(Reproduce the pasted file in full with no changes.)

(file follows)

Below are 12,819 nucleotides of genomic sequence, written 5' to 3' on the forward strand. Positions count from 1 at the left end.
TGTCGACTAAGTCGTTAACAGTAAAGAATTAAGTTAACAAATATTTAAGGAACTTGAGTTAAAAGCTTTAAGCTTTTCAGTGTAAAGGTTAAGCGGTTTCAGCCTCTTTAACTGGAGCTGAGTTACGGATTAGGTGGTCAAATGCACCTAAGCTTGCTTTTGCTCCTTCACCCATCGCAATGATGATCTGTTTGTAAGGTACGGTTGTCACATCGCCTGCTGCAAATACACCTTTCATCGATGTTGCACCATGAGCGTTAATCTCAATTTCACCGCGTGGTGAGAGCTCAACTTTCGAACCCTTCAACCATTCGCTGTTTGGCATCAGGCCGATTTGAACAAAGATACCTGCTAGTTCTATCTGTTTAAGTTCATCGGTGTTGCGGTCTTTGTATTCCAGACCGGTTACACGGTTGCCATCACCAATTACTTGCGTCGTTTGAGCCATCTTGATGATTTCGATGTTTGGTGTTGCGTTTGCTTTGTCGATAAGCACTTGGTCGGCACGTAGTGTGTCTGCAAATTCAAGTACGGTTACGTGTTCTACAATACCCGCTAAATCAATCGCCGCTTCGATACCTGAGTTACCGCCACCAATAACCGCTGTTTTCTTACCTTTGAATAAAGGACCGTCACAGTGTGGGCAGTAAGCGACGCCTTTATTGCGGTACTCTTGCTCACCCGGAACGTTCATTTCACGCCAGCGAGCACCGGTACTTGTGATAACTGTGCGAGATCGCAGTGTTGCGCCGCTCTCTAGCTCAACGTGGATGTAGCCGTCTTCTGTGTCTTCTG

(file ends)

Below are 12,819 nucleotides of genomic sequence, written 5' to 3' on the forward strand. Positions count from 1 at the left end.
TGTCGACTAAGTCGTTAACAGTAAAGAATTAAGTTAACAAATATTTAAGGAACTTGAGTTAAAAGCTTTAAGCTTTTCAGTGTAAAGGTTAAGCGGTTTCAGCCTCTTTAACTGGAGCTGAGTTACGGATTAGGTGGTCAAATGCACCTAAGCTTGCTTTTGCTCCTTCACCCATCGCAATGATGATCTGTTTGTAAGGTACGGTTGTCACATCGCCTGCTGCAAATACACCTTTCATCGATGTTGCACCATGAGCGTTAATCTCAATTTCACCGCGTGGTGAGAGCTCAACTTTCGAACCCTTCAACCATTCGCTGTTTGGCATCAGGCCGATTTGAACAAAGATACCTGCTAGTTCTATCTGTTTAAGTTCATCGGTGTTGCGGTCTTTGTATTCCAGACCGGTTACACGGTTGCCATCACCAATTACTTGCGTCGTTTGAGCCATCTTGATGATTTCGATGTTTGGTGTTGCGTTTGCTTTGTCGATAAGCACTTGGTCGGCACGTAGTGTGTCTGCAAATTCAAGTACGGTTACGTGTTCTACAATACCCGCTAAATCAATCGCCGCTTCGATACCTGAGTTACCGCCACCAATAACCGCTGTTTTCTTACCTTTGAATAAAGGACCGTCACAGTGTGGGCAGTAAGCGACGCCTTTATTGCGGTACTCTTGCTCACCCGGAACGTTCATTTCACGCCAGCGAGCACCGGTACTTGTGATAACTGTGCGAGATCGCAGTGTTGCGCCGCTCTCTAGCTCAACGTGGATGTAGCCGTCTTCTGTGTCTTCTG